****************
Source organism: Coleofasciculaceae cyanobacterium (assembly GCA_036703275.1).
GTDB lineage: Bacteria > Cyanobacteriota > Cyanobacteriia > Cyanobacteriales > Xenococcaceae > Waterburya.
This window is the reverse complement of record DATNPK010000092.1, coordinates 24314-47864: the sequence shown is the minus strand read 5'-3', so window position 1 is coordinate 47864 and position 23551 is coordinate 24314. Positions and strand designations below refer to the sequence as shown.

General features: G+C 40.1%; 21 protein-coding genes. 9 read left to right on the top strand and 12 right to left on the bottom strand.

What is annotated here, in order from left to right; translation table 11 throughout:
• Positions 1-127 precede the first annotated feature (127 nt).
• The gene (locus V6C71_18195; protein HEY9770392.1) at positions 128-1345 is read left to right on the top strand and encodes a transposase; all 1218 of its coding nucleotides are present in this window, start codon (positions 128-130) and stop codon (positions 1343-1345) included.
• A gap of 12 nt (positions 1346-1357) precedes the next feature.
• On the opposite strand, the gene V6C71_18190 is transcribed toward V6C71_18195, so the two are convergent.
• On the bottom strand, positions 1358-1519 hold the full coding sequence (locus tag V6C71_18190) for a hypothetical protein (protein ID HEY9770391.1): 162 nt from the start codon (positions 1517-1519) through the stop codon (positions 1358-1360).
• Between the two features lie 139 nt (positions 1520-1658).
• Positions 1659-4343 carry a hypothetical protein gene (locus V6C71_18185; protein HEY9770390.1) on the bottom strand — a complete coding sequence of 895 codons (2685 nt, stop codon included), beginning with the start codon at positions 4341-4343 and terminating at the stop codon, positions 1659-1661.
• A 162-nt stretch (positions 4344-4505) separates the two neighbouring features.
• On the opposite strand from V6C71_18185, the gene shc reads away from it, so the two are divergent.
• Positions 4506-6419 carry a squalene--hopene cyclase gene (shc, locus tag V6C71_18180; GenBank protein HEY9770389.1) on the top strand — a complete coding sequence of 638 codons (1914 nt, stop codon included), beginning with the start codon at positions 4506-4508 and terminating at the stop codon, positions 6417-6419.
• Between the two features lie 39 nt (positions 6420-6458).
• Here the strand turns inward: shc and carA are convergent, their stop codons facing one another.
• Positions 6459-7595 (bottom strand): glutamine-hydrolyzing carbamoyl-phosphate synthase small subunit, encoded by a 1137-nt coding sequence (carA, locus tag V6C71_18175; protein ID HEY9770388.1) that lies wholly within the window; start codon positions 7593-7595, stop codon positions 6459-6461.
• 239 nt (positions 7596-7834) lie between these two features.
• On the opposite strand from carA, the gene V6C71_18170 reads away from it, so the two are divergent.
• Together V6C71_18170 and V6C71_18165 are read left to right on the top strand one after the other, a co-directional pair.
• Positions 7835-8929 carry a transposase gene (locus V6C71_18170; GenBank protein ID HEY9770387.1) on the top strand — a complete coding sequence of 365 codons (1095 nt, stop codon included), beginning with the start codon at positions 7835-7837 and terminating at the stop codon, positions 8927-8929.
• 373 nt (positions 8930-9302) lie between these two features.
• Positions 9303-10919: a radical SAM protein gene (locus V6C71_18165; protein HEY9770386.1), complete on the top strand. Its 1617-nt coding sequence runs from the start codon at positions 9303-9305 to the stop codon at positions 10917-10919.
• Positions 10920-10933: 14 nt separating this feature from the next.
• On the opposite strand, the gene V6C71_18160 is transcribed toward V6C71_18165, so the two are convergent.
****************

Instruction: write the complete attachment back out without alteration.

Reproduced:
Source organism: Coleofasciculaceae cyanobacterium (assembly GCA_036703275.1).
GTDB lineage: Bacteria > Cyanobacteriota > Cyanobacteriia > Cyanobacteriales > Xenococcaceae > Waterburya.
This window is the reverse complement of record DATNPK010000092.1, coordinates 24314-47864: the sequence shown is the minus strand read 5'-3', so window position 1 is coordinate 47864 and position 23551 is coordinate 24314. Positions and strand designations below refer to the sequence as shown.

General features: G+C 40.1%; 21 protein-coding genes. 9 read left to right on the top strand and 12 right to left on the bottom strand.

What is annotated here, in order from left to right; translation table 11 throughout:
• Positions 1-127 precede the first annotated feature (127 nt).
• The gene (locus V6C71_18195; protein HEY9770392.1) at positions 128-1345 is read left to right on the top strand and encodes a transposase; all 1218 of its coding nucleotides are present in this window, start codon (positions 128-130) and stop codon (positions 1343-1345) included.
• A gap of 12 nt (positions 1346-1357) precedes the next feature.
• On the opposite strand, the gene V6C71_18190 is transcribed toward V6C71_18195, so the two are convergent.
• On the bottom strand, positions 1358-1519 hold the full coding sequence (locus tag V6C71_18190) for a hypothetical protein (protein ID HEY9770391.1): 162 nt from the start codon (positions 1517-1519) through the stop codon (positions 1358-1360).
• Between the two features lie 139 nt (positions 1520-1658).
• Positions 1659-4343 carry a hypothetical protein gene (locus V6C71_18185; protein HEY9770390.1) on the bottom strand — a complete coding sequence of 895 codons (2685 nt, stop codon included), beginning with the start codon at positions 4341-4343 and terminating at the stop codon, positions 1659-1661.
• A 162-nt stretch (positions 4344-4505) separates the two neighbouring features.
• On the opposite strand from V6C71_18185, the gene shc reads away from it, so the two are divergent.
• Positions 4506-6419 carry a squalene--hopene cyclase gene (shc, locus tag V6C71_18180; GenBank protein HEY9770389.1) on the top strand — a complete coding sequence of 638 codons (1914 nt, stop codon included), beginning with the start codon at positions 4506-4508 and terminating at the stop codon, positions 6417-6419.
• Between the two features lie 39 nt (positions 6420-6458).
• Here the strand turns inward: shc and carA are convergent, their stop codons facing one another.
• Positions 6459-7595 (bottom strand): glutamine-hydrolyzing carbamoyl-phosphate synthase small subunit, encoded by a 1137-nt coding sequence (carA, locus tag V6C71_18175; protein ID HEY9770388.1) that lies wholly within the window; start codon positions 7593-7595, stop codon positions 6459-6461.
• 239 nt (positions 7596-7834) lie between these two features.
• On the opposite strand from carA, the gene V6C71_18170 reads away from it, so the two are divergent.
• Together V6C71_18170 and V6C71_18165 are read left to right on the top strand one after the other, a co-directional pair.
• Positions 7835-8929 carry a transposase gene (locus V6C71_18170; GenBank protein ID HEY9770387.1) on the top strand — a complete coding sequence of 365 codons (1095 nt, stop codon included), beginning with the start codon at positions 7835-7837 and terminating at the stop codon, positions 8927-8929.
• 373 nt (positions 8930-9302) lie between these two features.
• Positions 9303-10919: a radical SAM protein gene (locus V6C71_18165; protein HEY9770386.1), complete on the top strand. Its 1617-nt coding sequence runs from the start codon at positions 9303-9305 to the stop codon at positions 10917-10919.
• Positions 10920-10933: 14 nt separating this feature from the next.
• On the opposite strand, the gene V6C71_18160 is transcribed toward V6C71_18165, so the two are convergent.